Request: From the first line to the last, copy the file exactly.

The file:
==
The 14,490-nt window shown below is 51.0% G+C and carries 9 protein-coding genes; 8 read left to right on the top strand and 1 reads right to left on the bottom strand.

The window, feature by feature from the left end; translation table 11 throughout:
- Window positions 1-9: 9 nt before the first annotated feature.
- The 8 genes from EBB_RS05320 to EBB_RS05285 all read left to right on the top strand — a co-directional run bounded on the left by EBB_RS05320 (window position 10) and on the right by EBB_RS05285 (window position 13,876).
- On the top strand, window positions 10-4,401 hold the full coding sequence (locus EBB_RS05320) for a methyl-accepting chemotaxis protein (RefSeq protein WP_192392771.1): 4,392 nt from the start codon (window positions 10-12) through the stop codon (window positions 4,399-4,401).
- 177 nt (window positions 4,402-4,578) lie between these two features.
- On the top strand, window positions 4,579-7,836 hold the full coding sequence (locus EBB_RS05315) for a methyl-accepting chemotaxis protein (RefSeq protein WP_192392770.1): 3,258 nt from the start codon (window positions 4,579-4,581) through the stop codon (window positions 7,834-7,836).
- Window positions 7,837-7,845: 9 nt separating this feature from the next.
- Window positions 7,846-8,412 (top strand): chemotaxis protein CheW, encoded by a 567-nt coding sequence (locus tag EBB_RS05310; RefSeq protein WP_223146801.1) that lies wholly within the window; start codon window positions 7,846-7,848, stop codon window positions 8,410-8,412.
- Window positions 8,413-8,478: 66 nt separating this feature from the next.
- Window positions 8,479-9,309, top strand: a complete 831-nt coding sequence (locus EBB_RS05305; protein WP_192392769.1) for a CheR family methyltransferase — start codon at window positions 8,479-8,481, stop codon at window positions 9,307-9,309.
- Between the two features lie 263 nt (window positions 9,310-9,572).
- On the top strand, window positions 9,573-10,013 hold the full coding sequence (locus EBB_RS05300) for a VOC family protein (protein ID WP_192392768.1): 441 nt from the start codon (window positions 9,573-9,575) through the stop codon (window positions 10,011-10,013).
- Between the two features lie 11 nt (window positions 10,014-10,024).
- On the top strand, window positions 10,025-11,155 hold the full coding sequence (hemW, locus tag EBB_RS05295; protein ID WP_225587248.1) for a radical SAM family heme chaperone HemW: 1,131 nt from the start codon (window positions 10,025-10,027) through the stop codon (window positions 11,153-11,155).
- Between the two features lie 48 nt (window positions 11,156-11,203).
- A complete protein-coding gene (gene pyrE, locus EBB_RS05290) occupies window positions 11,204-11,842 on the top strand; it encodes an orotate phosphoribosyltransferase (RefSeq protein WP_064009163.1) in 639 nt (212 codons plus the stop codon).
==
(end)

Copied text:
The 14,490-nt window shown below is 51.0% G+C and carries 9 protein-coding genes; 8 read left to right on the top strand and 1 reads right to left on the bottom strand.

The window, feature by feature from the left end; translation table 11 throughout:
- Window positions 1-9: 9 nt before the first annotated feature.
- The 8 genes from EBB_RS05320 to EBB_RS05285 all read left to right on the top strand — a co-directional run bounded on the left by EBB_RS05320 (window position 10) and on the right by EBB_RS05285 (window position 13,876).
- On the top strand, window positions 10-4,401 hold the full coding sequence (locus EBB_RS05320) for a methyl-accepting chemotaxis protein (RefSeq protein WP_192392771.1): 4,392 nt from the start codon (window positions 10-12) through the stop codon (window positions 4,399-4,401).
- 177 nt (window positions 4,402-4,578) lie between these two features.
- On the top strand, window positions 4,579-7,836 hold the full coding sequence (locus EBB_RS05315) for a methyl-accepting chemotaxis protein (RefSeq protein WP_192392770.1): 3,258 nt from the start codon (window positions 4,579-4,581) through the stop codon (window positions 7,834-7,836).
- Window positions 7,837-7,845: 9 nt separating this feature from the next.
- Window positions 7,846-8,412 (top strand): chemotaxis protein CheW, encoded by a 567-nt coding sequence (locus tag EBB_RS05310; RefSeq protein WP_223146801.1) that lies wholly within the window; start codon window positions 7,846-7,848, stop codon window positions 8,410-8,412.
- Window positions 8,413-8,478: 66 nt separating this feature from the next.
- Window positions 8,479-9,309, top strand: a complete 831-nt coding sequence (locus EBB_RS05305; protein WP_192392769.1) for a CheR family methyltransferase — start codon at window positions 8,479-8,481, stop codon at window positions 9,307-9,309.
- Between the two features lie 263 nt (window positions 9,310-9,572).
- On the top strand, window positions 9,573-10,013 hold the full coding sequence (locus EBB_RS05300) for a VOC family protein (protein ID WP_192392768.1): 441 nt from the start codon (window positions 9,573-9,575) through the stop codon (window positions 10,011-10,013).
- Between the two features lie 11 nt (window positions 10,014-10,024).
- On the top strand, window positions 10,025-11,155 hold the full coding sequence (hemW, locus tag EBB_RS05295; protein ID WP_225587248.1) for a radical SAM family heme chaperone HemW: 1,131 nt from the start codon (window positions 10,025-10,027) through the stop codon (window positions 11,153-11,155).
- Between the two features lie 48 nt (window positions 11,156-11,203).
- A complete protein-coding gene (gene pyrE, locus EBB_RS05290) occupies window positions 11,204-11,842 on the top strand; it encodes an orotate phosphoribosyltransferase (RefSeq protein WP_064009163.1) in 639 nt (212 codons plus the stop codon).